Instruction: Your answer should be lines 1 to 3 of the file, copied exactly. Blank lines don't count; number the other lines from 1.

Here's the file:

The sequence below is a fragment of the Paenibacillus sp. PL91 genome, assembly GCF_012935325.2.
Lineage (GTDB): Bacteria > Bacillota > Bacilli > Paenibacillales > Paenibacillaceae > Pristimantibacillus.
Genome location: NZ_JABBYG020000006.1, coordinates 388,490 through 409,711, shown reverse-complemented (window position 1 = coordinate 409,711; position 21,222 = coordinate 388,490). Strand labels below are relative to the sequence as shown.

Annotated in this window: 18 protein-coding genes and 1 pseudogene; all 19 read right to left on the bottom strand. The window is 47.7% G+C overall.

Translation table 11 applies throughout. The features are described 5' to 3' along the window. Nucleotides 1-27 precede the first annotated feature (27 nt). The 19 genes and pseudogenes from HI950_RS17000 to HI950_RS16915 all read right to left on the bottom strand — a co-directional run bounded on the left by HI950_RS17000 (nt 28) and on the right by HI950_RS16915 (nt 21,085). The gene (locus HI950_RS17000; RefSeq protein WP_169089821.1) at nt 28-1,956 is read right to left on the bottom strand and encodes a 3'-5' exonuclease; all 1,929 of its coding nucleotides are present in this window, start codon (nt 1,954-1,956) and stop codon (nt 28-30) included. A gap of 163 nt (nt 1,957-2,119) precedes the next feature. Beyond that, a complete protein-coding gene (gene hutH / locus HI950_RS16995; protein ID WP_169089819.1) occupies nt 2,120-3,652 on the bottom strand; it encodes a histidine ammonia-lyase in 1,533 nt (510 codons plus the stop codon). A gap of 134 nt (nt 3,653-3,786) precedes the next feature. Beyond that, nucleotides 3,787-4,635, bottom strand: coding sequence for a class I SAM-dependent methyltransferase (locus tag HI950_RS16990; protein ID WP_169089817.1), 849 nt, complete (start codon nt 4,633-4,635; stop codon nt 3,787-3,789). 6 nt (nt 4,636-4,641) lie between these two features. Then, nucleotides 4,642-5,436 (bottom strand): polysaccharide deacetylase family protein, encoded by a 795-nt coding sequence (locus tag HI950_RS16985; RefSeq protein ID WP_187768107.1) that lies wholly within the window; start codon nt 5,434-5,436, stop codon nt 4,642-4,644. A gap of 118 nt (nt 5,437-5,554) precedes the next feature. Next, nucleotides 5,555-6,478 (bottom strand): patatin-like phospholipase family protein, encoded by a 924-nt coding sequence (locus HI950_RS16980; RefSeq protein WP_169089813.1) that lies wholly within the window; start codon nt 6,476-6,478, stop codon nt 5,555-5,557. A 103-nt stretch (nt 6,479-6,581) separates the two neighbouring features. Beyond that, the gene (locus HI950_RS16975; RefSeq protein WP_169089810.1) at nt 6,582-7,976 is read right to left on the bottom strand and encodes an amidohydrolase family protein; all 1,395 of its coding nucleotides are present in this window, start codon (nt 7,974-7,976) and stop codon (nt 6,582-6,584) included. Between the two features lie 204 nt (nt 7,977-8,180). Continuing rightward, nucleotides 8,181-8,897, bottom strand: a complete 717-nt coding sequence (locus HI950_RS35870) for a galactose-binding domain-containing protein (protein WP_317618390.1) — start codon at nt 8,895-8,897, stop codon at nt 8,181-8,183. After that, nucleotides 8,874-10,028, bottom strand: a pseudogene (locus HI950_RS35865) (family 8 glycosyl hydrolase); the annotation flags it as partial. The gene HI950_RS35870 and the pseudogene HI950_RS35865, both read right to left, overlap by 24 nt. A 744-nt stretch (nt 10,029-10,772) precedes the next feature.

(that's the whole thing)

The sequence below is a fragment of the Paenibacillus sp. PL91 genome, assembly GCF_012935325.2.
Lineage (GTDB): Bacteria > Bacillota > Bacilli > Paenibacillales > Paenibacillaceae > Pristimantibacillus.
Genome location: NZ_JABBYG020000006.1, coordinates 388,490 through 409,711, shown reverse-complemented (window position 1 = coordinate 409,711; position 21,222 = coordinate 388,490). Strand labels below are relative to the sequence as shown.